Man Ray is an important figure in international photographic history. He was a surrealist and dadaist, such that he played with expectations of what images and art could be, and used the subconscious as a starting point for his works. He practiced in several art forms but did much experimenting with photography, especially after he moved from New York to Paris in his thirties.
Man Ray took many self-portraits during his life, which is not unusual among artists. In the portrait owned by the museum he is 34 and doesn't look toward the camera but at something we can't see. In his hand he may be holding the self-release.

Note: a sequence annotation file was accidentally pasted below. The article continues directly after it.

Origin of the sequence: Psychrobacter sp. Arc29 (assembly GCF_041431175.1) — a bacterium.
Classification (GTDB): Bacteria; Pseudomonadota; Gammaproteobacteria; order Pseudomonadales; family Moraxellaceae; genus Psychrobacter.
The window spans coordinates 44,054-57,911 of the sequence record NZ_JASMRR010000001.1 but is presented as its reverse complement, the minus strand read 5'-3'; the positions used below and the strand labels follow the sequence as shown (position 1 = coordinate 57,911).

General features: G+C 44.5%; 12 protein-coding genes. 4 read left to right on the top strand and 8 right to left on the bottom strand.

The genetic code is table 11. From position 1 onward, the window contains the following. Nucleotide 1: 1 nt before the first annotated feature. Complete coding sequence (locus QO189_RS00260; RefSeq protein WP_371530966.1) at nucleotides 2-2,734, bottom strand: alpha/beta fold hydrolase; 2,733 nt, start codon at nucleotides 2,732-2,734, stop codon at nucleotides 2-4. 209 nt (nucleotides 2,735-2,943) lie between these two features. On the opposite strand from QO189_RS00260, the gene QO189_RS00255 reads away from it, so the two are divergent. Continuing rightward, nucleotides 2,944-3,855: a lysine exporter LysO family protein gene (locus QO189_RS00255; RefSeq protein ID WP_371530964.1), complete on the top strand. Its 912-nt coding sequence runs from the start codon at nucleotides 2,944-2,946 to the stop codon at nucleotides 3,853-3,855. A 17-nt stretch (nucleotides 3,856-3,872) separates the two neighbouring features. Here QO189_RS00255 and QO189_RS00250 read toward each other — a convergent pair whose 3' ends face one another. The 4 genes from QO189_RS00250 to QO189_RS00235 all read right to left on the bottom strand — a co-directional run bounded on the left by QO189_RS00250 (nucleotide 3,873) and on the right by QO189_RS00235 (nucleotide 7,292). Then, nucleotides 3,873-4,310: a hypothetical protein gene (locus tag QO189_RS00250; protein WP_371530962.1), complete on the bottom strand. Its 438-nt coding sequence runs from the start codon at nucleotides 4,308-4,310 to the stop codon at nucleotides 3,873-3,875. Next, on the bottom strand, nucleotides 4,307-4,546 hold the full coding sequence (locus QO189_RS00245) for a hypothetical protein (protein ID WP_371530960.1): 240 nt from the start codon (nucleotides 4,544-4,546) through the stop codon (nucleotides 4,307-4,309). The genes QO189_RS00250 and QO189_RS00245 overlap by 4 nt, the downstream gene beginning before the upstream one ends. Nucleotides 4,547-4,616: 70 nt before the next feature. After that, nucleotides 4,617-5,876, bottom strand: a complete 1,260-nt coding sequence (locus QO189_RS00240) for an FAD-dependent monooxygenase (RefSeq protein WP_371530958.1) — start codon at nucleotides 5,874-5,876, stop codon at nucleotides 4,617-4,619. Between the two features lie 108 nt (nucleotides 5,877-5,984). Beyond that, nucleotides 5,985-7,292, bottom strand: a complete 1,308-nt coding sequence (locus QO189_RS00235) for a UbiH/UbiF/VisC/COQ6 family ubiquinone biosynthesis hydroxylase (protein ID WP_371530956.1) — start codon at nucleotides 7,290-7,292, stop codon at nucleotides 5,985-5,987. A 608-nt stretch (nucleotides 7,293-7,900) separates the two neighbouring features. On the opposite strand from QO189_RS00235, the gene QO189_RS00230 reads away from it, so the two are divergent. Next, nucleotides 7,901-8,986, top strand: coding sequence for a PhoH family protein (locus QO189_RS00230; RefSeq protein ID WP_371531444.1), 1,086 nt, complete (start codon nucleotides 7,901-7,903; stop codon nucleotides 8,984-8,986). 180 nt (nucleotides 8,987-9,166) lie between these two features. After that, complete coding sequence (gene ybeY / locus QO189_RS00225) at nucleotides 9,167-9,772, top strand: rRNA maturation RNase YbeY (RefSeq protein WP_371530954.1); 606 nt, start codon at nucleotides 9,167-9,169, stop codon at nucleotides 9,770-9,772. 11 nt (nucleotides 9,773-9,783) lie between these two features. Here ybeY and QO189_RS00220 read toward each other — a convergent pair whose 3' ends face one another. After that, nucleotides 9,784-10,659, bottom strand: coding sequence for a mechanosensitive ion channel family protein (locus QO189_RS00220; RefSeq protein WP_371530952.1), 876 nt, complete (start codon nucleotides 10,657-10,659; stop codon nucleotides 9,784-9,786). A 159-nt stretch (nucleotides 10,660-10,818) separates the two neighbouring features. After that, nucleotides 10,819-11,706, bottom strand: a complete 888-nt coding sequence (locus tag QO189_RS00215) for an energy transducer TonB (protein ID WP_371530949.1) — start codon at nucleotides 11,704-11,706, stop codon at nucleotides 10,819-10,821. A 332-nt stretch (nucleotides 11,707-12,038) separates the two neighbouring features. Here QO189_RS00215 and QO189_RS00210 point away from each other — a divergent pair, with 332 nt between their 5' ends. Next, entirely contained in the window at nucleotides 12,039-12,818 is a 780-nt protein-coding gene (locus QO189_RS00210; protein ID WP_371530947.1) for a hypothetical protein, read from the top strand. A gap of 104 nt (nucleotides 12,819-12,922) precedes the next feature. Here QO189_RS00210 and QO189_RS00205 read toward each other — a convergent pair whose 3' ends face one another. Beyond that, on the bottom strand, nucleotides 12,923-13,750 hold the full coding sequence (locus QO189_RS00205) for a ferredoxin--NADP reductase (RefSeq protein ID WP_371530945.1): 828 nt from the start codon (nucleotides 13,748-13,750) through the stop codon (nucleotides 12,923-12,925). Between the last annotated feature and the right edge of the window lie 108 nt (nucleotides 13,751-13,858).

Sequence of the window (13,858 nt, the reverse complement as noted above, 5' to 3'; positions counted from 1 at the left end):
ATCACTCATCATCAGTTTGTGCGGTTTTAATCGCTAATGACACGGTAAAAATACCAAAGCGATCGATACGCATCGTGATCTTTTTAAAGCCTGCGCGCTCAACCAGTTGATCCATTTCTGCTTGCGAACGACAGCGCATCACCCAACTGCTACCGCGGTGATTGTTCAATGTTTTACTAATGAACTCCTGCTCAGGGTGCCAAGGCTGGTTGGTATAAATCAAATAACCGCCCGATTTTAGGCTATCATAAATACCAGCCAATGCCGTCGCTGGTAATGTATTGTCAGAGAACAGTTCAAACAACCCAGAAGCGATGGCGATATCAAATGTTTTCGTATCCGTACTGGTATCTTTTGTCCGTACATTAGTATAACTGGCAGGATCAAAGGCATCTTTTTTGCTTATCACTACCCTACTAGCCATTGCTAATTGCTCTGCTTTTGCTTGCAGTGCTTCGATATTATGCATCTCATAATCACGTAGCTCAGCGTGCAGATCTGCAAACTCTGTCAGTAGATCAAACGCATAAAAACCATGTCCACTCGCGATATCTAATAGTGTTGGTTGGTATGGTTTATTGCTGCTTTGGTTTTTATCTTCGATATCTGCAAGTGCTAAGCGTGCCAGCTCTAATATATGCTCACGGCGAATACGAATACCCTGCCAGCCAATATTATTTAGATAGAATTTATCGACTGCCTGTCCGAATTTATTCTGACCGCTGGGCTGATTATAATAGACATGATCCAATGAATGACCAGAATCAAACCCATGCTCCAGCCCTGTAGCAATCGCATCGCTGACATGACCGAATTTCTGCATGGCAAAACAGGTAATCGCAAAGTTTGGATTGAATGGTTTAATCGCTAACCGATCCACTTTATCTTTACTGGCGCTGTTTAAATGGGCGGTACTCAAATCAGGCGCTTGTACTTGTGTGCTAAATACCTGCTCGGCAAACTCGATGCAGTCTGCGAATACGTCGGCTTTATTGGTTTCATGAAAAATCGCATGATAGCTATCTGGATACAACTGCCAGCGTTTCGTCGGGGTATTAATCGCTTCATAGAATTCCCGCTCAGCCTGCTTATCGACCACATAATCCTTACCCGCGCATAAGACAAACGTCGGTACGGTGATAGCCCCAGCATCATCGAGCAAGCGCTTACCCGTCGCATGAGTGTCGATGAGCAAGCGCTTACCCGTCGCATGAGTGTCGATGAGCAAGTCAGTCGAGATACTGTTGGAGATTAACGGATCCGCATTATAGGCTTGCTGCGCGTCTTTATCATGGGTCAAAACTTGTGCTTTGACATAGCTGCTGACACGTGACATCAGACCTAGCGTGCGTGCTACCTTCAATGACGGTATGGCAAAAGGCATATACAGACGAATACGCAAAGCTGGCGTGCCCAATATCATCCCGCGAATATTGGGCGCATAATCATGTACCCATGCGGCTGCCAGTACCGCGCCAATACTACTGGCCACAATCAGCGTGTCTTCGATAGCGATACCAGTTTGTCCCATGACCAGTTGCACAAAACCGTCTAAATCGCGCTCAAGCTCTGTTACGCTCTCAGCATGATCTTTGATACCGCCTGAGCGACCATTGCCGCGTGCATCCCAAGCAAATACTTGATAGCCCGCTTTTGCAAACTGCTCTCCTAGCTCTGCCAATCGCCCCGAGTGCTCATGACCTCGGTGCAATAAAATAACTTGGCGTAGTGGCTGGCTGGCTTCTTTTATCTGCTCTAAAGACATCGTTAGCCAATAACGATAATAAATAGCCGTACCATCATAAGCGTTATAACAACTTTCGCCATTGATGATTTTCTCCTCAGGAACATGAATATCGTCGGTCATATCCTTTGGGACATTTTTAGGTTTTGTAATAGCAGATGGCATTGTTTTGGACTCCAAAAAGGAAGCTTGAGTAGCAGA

The glass negative the photograph begins with is broken: we can see it as a stripe across the image. To the left a repair has been attempted with tape. Other versions of the portrait are without a crack. Perhaps Man Ray felt that the damage to the glass plate added something to the portrait about his identity.